Was a Safe Bet
A 100 to 1 Shot
I'd just come around the corner when I saw the taxi stop three doors down.
Out sprang an attention grabbing blonde, pulling down her skirt, giggling. And coming right behind, grabbing at her bottom with a goofy smile on his face was my husband, Ian..
They only had eyes for each other as they went into one of those by the hour hotels.
It was clear from how they moved, the tone of their voices, this wasn't their first visit,
A Bit of Background
My Da was a gambler, but my Mum never knew.
When me Da would take me for a walk we'd arrive at one of the many betting shops. He didn't have a pattern, sometimes East, other times we'd go North, always a different route.
I always knew when we'd go, for my Da would wear his lucky hat, which hid much of his face
Whether he'd started this ritual of going to different shops in different directions in case I'd be questioned by Mum or it had something to do with luck, I never pondered. I followed the same pattern when I got old enough to place my own bets.
And just as he kept his gambling on the quiet, so did I.
And I wore his lucky hat.
When I married Ian he didn't know I followed football. He wasn't a sporting man, and I didn't need him to be.
Like me Da I had a secret bank account with my winnings and kept myself to small wagers twice a week, Again, never the same shops. Never the same time.
That is why I was at that particular spot at that particular time on that particular day going to that particular Betting Shop.
It must have been the season, for many of our friends and family were involved
in ugly divorces.
What I'd learned is that where a house is given to a man before marriage, it never becomes the matrimonial home. Unless the wife can get her name on the land title, well, she'll be the one who has to move out.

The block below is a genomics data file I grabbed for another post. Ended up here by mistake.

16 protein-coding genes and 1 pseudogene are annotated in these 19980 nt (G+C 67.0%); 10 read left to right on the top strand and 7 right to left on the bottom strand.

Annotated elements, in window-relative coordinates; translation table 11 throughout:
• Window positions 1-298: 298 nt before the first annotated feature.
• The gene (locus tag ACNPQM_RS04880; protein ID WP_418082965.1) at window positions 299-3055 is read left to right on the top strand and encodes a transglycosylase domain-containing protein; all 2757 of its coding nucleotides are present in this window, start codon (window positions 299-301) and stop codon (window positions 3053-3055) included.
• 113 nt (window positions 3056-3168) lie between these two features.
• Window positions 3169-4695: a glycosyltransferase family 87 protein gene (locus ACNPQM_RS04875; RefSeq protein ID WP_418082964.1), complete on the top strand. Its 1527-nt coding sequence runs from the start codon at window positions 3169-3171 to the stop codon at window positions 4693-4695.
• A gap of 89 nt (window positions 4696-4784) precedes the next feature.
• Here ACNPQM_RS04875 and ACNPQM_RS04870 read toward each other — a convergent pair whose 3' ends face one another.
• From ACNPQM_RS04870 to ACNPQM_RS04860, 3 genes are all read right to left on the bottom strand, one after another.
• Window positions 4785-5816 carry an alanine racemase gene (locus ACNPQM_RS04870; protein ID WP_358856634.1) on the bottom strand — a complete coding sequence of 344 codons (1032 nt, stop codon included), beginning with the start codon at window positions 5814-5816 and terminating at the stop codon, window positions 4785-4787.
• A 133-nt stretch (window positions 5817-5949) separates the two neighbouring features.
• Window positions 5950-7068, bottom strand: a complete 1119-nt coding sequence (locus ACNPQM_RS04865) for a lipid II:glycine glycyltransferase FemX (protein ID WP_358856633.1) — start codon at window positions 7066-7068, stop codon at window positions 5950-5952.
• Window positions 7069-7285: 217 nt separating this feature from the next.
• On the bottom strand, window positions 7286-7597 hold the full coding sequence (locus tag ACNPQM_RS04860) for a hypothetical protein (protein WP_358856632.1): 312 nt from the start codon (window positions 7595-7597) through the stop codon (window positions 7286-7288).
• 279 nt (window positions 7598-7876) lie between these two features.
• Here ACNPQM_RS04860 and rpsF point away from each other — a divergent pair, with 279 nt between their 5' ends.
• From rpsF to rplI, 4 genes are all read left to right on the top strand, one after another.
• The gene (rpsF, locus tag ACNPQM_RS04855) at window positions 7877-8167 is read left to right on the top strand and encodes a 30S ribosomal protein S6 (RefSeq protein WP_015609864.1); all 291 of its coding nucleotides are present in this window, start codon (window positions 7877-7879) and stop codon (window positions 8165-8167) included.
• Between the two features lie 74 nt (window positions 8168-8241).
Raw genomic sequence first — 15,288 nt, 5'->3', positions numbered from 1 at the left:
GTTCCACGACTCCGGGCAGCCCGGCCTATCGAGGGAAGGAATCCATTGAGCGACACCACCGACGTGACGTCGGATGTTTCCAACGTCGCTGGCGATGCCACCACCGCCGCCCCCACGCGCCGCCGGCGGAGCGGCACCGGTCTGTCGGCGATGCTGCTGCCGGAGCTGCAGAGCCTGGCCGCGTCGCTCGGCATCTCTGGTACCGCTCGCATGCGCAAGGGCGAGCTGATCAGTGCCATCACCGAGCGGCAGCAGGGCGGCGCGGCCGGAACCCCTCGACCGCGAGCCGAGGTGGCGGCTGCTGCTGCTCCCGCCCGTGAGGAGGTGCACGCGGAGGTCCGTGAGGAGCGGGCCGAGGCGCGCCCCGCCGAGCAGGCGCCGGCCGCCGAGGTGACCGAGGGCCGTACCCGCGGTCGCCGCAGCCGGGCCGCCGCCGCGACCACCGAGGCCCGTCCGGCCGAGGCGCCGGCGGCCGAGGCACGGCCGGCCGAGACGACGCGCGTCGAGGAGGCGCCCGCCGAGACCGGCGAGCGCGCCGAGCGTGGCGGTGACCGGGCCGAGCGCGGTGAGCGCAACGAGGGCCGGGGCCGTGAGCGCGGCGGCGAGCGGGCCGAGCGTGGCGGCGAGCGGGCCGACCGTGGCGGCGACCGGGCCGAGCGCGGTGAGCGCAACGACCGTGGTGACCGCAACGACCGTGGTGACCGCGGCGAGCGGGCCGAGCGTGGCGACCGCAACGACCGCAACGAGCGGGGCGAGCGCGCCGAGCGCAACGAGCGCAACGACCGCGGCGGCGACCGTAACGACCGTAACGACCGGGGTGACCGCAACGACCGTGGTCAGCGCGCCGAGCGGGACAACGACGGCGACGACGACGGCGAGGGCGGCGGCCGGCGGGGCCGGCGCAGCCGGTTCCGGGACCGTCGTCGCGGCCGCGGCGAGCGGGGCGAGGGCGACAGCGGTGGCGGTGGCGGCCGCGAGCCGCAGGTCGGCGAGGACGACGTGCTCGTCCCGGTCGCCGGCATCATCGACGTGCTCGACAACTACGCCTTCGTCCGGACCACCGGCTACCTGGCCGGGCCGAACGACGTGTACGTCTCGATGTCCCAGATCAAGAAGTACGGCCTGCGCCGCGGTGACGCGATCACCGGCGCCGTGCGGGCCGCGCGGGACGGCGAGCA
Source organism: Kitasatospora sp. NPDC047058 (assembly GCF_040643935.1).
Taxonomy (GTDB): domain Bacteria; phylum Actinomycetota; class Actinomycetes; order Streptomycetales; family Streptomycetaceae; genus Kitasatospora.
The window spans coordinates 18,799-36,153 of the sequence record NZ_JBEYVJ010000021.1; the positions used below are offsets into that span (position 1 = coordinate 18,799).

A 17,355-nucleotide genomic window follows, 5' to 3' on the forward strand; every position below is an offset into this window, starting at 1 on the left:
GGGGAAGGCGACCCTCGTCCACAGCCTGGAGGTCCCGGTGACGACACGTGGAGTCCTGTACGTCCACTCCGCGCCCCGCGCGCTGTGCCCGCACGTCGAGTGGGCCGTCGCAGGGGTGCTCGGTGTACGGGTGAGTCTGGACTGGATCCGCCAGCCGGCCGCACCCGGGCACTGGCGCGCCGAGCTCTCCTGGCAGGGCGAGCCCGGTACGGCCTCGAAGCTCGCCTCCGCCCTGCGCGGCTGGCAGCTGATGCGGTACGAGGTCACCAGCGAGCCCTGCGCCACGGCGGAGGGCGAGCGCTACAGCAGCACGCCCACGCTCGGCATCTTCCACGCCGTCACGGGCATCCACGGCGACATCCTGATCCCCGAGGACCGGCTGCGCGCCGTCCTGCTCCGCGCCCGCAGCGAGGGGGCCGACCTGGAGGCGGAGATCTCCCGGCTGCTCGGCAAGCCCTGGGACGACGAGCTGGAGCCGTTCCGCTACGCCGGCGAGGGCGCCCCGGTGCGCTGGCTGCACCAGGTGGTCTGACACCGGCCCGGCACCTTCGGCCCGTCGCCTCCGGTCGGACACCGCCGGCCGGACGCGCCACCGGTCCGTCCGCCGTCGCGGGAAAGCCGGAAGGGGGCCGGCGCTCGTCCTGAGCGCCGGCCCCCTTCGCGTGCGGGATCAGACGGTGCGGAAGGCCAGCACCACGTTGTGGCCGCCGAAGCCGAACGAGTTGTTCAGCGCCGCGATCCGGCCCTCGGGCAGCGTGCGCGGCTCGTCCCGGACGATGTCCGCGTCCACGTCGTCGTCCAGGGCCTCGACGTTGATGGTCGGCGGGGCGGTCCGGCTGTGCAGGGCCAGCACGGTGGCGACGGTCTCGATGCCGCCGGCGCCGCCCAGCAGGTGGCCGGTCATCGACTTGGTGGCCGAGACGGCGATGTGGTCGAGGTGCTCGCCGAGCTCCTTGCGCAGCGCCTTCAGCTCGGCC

When it comes to children, there's always problems with support or custody. The pain increases when there's a child, usually a daughter, who worships her Da blames her Mum for the divorce, even though he's the one who can't keep his pants on.
To be divorced meant I'd have to leave the house, lose my status, probably gain the hatred of our daughter Megan, and everything that was would not be.
The best thing would be for Ian to die.
Getting to the Final whistle
I never gave a hint I knew about his cheating, I acted as if I didn't know what was going on. I never asked questions, never got in his way, just waited.
His company always had a costume party at a particular time of year which seemed to coincide with the semi-finals.
It was me who'd select the costumes.
I had him decked out in Manchester United Kit, and I'd as a Spice girl. The party was held in Chelsea domain.
Oh there was a bit more to it.
Oh, like dropping his cell into the loo, knowing he'd have to find a phone to call his mistress.
Oh, and at the very 'last minute', having him park near a particular pub as I had to hop across to a pharmacy.
As the car stopped I hurried in, then took my time. I was waiting on line when I heard the sirens and came out to see the police. I did the hysterical wife thing.
He'd gotten a bit of beating, and was brought to the hospital.
Allowed to see my husband, when convenient, I injected him with an empty syringe and a not particularly clean needle I'd found in what was called 'addicts alley'.
In a short time I was a widow.
Considering the battering Ian had taken, there was nothing very strange about him slipping away. If they even found the needle mark, it would have nothing to do with me.
No one could ask me anything, I'd never been in the Pub, I'd been in the Pharmacy across the street. I had no idea Ian had even entered the Pub or why.
Ian's chippie came to the funeral, stayed far from me and my daughter.
I, of course, didn't know who she was. She didn't come to the house, at least not that I saw.
BTW; Chelsea won that year.